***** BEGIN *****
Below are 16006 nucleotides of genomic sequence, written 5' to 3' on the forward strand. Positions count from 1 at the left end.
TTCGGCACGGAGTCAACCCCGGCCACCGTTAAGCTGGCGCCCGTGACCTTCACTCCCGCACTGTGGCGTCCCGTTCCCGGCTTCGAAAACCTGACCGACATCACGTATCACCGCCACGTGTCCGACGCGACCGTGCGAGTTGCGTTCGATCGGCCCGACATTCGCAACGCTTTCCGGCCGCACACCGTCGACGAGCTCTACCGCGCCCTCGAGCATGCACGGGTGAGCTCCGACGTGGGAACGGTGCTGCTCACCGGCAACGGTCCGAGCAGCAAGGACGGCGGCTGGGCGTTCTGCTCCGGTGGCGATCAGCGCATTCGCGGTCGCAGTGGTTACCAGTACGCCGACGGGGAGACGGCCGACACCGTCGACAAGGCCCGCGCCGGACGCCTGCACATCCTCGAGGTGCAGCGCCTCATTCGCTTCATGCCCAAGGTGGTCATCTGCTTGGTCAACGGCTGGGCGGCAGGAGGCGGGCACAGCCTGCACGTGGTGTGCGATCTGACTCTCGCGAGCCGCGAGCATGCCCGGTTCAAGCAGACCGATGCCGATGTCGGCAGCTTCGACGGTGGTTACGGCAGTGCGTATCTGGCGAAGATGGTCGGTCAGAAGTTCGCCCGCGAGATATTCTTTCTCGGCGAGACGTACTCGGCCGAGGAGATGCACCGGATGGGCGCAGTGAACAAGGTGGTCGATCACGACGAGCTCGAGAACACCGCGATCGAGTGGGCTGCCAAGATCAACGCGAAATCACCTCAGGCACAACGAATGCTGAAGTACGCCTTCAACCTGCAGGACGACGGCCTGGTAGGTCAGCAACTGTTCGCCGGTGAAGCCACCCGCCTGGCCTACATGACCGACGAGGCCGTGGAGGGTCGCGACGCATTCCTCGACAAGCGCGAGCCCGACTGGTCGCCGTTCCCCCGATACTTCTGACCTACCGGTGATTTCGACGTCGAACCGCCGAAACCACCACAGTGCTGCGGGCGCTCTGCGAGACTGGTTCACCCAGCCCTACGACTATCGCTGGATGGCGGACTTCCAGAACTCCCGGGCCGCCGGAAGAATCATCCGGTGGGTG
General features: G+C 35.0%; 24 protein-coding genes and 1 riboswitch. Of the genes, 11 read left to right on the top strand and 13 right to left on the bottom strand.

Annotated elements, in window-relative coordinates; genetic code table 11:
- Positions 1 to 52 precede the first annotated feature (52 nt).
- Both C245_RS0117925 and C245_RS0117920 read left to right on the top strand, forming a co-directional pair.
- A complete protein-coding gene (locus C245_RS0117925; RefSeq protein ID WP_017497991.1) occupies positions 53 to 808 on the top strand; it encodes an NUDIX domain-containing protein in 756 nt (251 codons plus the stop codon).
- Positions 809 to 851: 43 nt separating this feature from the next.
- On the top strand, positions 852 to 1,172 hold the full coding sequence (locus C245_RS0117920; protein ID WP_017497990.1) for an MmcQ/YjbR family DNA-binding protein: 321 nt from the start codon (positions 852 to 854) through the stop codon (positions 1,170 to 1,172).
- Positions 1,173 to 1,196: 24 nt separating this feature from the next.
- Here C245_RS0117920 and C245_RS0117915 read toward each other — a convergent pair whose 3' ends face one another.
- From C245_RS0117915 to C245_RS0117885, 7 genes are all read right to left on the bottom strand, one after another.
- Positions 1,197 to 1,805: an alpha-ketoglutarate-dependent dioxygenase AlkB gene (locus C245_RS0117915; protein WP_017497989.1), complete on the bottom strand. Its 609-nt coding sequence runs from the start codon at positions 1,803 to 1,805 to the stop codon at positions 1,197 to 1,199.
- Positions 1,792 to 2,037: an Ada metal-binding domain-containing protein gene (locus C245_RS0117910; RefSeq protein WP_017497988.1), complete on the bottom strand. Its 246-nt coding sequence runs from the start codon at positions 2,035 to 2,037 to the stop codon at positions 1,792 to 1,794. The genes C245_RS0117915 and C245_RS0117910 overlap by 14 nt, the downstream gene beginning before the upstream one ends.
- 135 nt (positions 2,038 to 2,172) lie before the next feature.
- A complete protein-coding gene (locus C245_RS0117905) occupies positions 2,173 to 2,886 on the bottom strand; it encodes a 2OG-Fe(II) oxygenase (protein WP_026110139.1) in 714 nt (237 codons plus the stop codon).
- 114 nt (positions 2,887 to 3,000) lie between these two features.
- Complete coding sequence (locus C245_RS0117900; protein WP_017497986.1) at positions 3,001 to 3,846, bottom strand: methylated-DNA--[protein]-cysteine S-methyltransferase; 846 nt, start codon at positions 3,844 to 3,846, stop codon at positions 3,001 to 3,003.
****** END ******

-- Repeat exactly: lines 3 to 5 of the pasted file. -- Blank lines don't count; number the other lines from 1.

General features: G+C 35.0%; 24 protein-coding genes and 1 riboswitch. Of the genes, 11 read left to right on the top strand and 13 right to left on the bottom strand.

Annotated elements, in window-relative coordinates; genetic code table 11:
- Positions 1 to 52 precede the first annotated feature (52 nt).